We use cookies and other similar technologies (Cookies) to enhance your experience and to provide you with relevant content and ads. By using our website, you are agreeing to the use of Cookies. You can change your settings at any time. Cookie Policy.


Data Warehousing – The Vision

Originally published December 1, 2011

Everybody knows that data warehousing was a visionary phenomenon. Unlike other product-driven phenomenon, data warehousing started with a vision.
Consider the world before there was a data warehouse. There was no business intelligence. There was no corporate data. There were very few key performance indicators (KPIs) to speak of. There was a world of online transaction processing (OLTP). It was once said the “real men do OLTP.” Anything else was considered to be fluff, unworthy of the attention of a “real” professional.

One of the curiosities of the OLTP mind-set was that there was to be one and only one database. A database was something that served ALL informational purposes. It is easy to see where this notion evolved. Prior to online databases, there were master files. There were master files of many kinds – accounting, sales, finance, etc. The notion behind a database was the idea that all of these master files should be aggregated and integrated. So it was easy to see why the database theoreticians of the OLTP vintage thought that there should be one and only one database serving all purposes.

But database theory did not account for the fact that there were significant and severe differences between online processing and informational processing. Indeed, even the data needed for these purposes was very different. Operational data was classically application oriented while analytical data was corporately oriented. In the early days of data warehousing, it was not obvious that a fundamental transformation of data was needed. Stated differently, the application orientation of data is parochial. This parochial nature of application data was never suited for a corporate perspective of data, where integration of data across multiple parochial applications was needed.

But perhaps the most remarkable thing about the early day vision of a data warehouse was the physical media over which data was stored. In the early 1990s, the cost and capacity of storage was quite different than what is found today. In the early days of data warehousing, the costs of storage were high and the capacity of storage was limited. Today the costs of storage are much less expensive and the capacity is much greater.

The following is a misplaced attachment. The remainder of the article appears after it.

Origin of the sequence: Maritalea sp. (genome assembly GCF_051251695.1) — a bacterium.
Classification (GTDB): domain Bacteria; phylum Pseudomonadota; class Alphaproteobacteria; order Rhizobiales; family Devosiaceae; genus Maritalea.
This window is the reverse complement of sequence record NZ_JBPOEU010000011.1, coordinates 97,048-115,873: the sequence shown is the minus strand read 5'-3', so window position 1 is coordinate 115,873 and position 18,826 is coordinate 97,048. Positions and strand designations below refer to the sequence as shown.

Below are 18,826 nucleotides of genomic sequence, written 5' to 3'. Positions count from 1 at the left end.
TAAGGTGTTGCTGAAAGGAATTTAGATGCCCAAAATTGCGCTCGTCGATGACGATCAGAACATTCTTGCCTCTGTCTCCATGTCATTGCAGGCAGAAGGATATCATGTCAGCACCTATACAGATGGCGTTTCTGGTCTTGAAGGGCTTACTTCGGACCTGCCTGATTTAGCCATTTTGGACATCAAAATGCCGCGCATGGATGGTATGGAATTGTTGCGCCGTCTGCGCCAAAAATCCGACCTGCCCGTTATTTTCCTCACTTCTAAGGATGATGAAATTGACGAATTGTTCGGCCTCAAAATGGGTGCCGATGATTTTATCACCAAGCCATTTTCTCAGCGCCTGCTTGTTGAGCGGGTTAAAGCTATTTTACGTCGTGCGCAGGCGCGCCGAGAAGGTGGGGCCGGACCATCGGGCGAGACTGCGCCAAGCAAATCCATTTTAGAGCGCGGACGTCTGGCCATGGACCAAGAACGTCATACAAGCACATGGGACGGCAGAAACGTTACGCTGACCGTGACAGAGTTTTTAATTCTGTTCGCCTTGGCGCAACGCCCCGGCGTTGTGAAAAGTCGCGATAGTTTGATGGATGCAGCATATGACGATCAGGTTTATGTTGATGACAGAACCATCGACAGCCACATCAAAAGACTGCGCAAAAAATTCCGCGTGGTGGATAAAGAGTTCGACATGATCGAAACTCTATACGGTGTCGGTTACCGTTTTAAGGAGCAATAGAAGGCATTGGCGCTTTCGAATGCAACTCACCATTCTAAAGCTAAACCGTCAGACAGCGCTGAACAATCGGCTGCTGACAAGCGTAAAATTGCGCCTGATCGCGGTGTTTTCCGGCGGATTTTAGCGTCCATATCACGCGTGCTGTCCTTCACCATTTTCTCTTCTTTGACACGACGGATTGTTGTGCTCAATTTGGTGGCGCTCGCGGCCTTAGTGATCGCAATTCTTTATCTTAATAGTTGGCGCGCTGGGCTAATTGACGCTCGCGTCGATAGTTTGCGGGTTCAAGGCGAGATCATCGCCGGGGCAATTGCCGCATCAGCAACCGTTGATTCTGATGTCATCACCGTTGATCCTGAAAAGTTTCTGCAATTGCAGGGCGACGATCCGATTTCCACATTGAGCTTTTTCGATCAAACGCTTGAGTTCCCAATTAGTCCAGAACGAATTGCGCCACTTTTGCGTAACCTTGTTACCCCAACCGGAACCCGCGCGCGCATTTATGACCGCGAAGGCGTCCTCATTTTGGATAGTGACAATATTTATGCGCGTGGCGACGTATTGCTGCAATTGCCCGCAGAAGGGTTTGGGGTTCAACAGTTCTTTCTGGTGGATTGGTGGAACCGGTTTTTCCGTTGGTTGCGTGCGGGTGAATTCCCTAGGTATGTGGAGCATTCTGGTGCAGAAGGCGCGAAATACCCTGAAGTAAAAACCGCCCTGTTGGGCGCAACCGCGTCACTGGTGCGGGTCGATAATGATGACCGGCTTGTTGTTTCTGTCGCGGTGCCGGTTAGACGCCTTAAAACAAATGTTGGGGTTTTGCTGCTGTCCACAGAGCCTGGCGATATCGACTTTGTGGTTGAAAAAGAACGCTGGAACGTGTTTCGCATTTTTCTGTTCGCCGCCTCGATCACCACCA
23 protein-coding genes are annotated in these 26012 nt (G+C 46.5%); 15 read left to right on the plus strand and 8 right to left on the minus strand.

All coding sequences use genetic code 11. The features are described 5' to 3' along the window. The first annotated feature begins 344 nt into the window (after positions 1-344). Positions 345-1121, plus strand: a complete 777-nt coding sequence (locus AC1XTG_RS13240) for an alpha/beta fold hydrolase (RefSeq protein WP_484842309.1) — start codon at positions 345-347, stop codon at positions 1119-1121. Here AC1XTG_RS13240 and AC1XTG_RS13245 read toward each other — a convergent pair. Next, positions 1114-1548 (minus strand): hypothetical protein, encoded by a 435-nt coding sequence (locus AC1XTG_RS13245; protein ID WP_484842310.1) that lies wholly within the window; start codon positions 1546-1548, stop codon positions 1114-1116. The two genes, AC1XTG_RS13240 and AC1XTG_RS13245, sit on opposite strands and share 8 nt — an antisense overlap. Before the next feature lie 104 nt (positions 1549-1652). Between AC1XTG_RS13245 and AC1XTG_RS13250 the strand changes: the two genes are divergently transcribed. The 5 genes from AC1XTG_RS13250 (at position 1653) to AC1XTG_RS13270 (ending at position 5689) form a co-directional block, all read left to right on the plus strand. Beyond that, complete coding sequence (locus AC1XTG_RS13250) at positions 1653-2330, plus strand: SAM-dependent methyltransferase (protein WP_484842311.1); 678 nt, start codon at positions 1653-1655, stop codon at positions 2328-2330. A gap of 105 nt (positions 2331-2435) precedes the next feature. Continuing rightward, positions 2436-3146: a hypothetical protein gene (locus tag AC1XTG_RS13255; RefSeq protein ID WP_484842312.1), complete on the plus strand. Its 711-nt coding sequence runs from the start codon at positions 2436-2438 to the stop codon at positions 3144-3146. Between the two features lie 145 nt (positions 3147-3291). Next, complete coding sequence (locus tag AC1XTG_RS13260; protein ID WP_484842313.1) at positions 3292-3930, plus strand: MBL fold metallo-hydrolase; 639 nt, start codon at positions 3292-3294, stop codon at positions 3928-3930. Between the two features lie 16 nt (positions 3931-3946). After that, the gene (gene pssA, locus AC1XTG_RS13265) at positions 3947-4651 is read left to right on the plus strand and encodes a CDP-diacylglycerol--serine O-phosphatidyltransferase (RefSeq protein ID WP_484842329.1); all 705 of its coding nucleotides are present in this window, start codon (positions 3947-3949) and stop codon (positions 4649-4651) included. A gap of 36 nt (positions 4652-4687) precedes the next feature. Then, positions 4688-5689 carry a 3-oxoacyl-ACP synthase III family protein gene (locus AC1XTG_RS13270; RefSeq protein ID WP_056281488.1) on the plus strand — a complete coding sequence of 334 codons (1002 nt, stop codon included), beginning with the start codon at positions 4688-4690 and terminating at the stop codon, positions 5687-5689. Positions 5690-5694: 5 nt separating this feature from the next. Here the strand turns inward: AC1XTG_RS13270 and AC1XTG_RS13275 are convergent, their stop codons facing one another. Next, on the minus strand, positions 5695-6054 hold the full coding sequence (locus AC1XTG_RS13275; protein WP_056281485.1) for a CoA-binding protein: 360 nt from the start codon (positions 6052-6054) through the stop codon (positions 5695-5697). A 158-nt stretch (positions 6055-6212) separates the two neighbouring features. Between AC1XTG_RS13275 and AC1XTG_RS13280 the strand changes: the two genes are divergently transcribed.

The vision of data warehousing was such that there was going to be more data in the corporation than was ever before witnessed. From the beginning, it was well known that there was going to be a lot of data in a data warehouse. If the costs of data and the capacity of data had remained where they were in the early 1990s, data warehousing would have never become a reality. Instead, what has happened is that the costs dropped and the capacity has expanded. And voila – very large data warehouses of today are the result. For the vision of data warehousing to become a reality, there had to be advances in storage technology that were unknown when the vision of data warehousing was first articulated.

The vision for data warehouses continues to expand to this day. Today’s current vision for data warehousing includes the gathering and transformation of textual data. Database management systems have been very awkward for the storage and management of text. But now there is technology – textual ETL – that allows text to be gathered, transformed, and stored in a relational database management system. Transformed and storing text in a relational database management system opens that text to the world of analytic processing.

Thus, the vision of data warehousing continues to grow.

  • Bill InmonBill Inmon

    Bill is universally recognized as the father of the data warehouse. He has more than 36 years of database technology management experience and data warehouse design expertise. He has published more than 40 books and 1,000 articles on data warehousing and data management, and his books have been translated into nine languages. He is known globally for his data warehouse development seminars and has been a keynote speaker for many major computing associations.

    Editor's Note: More articles, resources and events are available in Bill's BeyeNETWORK Expert Channel. Be sure to visit today!

Recent articles by Bill Inmon

 

Comments

Want to post a comment? Login or become a member today!

Be the first to comment!